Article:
Photographer Spotlight Monday: Elizabeth Wirija
Where are you from: Born and raised in Indonesia
Current Area of Residence: New York
More Work: www.elizabethwirija.com
TOAN: Do you have a focus on one specific area of photography, i.e.: fashion, landscape, portraiture, events, etc? If so, which?
Elizabeth Wirija: I have no focus, I think great photographers are adaptable. Put me in any situation and I’ll make the best work that I can possibly create. I try not to limit myself because I believe all limitations generally are self-imposed. However, I’ve done landscapes, portraitures, concerts, journalistic approaches, and street wear in terms of fashion. I enjoy switching lanes often because it forces me to advance in every focus instead of remaining comfortable in a specific niche.
EW: It’s great that kids are finding their passion in photography instead of doing dumb shit that is not creative in any shape or form. More people are starting to unleash and understand the meaning of visual creation. Social media started a generation of visual storytellers. I, however, do not condone following a social cue of hype just because it’s the cool thing to do. At the end of the day, it’s all about intention. I don’t see the saturation as competition, because to stand out- you need to be yourself and even though that sounds simple- it seems to be the hardest thing to do. Everyone is just an embodiment of someone else. There is sort of a natural selection in terms of who makes it and who doesn’t, it’s the ones that are unafraid to show how they see the world.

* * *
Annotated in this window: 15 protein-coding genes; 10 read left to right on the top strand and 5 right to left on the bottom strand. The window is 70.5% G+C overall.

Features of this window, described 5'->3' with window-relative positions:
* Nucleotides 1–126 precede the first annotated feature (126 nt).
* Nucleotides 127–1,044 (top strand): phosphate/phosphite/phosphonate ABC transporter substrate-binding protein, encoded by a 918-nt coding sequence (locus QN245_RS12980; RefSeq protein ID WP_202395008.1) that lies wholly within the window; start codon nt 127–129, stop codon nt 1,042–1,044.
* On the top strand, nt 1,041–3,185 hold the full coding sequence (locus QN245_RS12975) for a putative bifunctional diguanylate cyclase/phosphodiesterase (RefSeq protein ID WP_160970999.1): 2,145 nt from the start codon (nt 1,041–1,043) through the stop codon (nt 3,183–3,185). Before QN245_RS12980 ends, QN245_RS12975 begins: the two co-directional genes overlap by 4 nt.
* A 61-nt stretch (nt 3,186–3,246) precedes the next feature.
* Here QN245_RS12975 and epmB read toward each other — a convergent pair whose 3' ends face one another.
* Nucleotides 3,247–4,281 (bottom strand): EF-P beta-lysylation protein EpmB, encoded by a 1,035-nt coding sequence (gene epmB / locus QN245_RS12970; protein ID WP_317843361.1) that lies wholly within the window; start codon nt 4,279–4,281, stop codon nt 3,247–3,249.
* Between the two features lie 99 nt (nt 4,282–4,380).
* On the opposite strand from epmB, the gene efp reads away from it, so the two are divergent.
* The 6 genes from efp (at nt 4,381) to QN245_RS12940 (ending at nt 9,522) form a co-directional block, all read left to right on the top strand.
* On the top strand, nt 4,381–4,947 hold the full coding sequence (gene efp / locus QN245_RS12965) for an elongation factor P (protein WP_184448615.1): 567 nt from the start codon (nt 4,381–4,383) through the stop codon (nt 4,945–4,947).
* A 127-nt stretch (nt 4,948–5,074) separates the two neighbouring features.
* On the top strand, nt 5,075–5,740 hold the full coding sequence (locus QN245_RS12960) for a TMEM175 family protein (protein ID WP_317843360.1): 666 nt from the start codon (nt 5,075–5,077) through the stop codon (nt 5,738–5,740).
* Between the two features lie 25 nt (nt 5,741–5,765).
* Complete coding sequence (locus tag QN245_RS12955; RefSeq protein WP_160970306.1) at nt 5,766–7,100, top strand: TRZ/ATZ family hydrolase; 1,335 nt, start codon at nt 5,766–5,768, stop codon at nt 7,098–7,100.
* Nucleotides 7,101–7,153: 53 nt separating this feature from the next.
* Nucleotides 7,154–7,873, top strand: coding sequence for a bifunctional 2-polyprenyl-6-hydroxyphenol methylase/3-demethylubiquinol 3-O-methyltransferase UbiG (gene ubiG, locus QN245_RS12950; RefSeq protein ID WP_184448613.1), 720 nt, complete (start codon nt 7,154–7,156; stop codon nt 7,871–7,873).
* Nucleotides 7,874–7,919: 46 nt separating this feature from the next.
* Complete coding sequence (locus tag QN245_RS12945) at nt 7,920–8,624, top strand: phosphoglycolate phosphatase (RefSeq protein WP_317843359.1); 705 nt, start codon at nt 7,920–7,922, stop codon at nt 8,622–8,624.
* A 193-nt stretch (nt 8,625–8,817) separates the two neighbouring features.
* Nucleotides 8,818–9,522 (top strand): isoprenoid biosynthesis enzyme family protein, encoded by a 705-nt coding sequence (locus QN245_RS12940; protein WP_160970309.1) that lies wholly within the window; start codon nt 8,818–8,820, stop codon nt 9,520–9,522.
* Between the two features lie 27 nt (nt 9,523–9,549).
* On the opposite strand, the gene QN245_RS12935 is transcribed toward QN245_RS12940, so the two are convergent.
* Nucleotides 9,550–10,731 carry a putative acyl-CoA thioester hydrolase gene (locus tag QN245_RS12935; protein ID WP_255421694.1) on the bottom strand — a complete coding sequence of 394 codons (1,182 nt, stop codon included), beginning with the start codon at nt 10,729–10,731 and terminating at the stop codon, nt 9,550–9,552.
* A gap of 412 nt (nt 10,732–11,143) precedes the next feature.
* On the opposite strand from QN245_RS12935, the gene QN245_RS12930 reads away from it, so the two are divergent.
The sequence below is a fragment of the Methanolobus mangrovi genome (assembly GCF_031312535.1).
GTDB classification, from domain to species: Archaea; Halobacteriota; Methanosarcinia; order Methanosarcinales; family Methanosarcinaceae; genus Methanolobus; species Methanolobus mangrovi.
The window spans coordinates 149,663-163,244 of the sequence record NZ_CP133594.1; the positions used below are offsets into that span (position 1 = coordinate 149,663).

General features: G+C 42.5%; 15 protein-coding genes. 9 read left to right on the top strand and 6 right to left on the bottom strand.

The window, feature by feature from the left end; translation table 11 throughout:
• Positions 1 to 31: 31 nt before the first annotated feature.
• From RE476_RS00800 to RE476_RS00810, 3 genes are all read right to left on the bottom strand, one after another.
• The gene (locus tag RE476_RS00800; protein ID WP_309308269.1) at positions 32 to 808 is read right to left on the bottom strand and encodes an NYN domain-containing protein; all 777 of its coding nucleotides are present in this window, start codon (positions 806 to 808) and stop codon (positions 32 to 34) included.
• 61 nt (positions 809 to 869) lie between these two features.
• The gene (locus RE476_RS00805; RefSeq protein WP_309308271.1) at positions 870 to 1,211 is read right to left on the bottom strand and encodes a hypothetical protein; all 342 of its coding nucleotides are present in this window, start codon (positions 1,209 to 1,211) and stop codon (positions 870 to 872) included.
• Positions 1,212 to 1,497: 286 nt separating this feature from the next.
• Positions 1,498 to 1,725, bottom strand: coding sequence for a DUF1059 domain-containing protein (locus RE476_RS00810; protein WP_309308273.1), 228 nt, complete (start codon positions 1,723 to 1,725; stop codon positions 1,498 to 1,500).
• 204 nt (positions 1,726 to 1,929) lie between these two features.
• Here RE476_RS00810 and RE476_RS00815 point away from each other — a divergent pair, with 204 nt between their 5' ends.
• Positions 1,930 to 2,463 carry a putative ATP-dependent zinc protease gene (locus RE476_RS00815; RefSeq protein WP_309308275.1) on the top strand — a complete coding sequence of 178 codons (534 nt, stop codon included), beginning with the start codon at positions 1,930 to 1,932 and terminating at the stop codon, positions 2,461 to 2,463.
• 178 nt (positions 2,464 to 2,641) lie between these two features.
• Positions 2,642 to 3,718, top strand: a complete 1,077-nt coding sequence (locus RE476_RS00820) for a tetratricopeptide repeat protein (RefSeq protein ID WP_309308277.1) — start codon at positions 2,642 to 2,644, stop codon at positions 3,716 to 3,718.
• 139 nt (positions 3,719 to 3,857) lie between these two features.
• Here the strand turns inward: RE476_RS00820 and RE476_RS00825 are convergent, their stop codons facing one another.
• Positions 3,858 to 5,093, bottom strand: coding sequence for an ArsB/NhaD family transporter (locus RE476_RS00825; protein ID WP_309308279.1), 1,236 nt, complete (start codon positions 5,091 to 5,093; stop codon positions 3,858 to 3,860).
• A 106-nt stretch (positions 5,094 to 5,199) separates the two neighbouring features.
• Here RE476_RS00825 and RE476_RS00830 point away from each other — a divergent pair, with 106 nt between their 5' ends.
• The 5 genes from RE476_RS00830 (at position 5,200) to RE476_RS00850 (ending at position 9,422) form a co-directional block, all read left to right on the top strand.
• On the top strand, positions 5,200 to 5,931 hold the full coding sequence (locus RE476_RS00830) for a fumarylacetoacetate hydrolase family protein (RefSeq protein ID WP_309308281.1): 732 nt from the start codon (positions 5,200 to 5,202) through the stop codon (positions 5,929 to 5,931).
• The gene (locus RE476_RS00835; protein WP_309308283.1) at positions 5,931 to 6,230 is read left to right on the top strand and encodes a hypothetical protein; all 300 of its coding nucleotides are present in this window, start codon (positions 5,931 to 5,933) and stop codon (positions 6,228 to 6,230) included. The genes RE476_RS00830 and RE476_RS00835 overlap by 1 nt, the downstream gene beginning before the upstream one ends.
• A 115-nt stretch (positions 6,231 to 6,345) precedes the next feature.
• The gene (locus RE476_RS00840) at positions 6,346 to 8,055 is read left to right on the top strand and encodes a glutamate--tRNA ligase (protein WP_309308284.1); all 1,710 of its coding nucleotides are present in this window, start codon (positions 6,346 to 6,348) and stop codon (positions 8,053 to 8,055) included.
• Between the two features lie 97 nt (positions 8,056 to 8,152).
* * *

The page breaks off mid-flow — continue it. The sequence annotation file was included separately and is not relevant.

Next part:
TOAN: Because of its origin and some specific knowledge of settings, numbers and so forth, do you consider photography an art, science, or skill/talent?
EW: Photography is what you want it to be. Being well-versed in the technicals is just the foundation, after that- it’s an individual’s creative license. It is simply a form of expression. I have a love/hate relationship with the word talent, on one hand, I understand what people mean when they use it as a compliment but on the other, it devalues the time & hard work put into the craft to achieve a level of excellence. I was taught that to be great, you need to hustle and practice everyday. Photography is all of the above.
TOAN: How did you decide on photography as something to commit your time to?
EW: I think for me it was just the pure fun of exploring the world and capturing moments. After I realize that I was loving the process of creating photographs, I decided to spend more time on it. There wasn’t one exact trigger moment but just a compilation of enjoying life and showing it through my pictures.
TOAN: What do you imagine to be doing with photography in 6 months? 5 years?
EW: In 6 months, I want to be better than I am right now. Ultimately, I would like to work with big brands to execute projects because they believe in my vision. Another one is to travel the world and take photographs of the places I go and people I meet.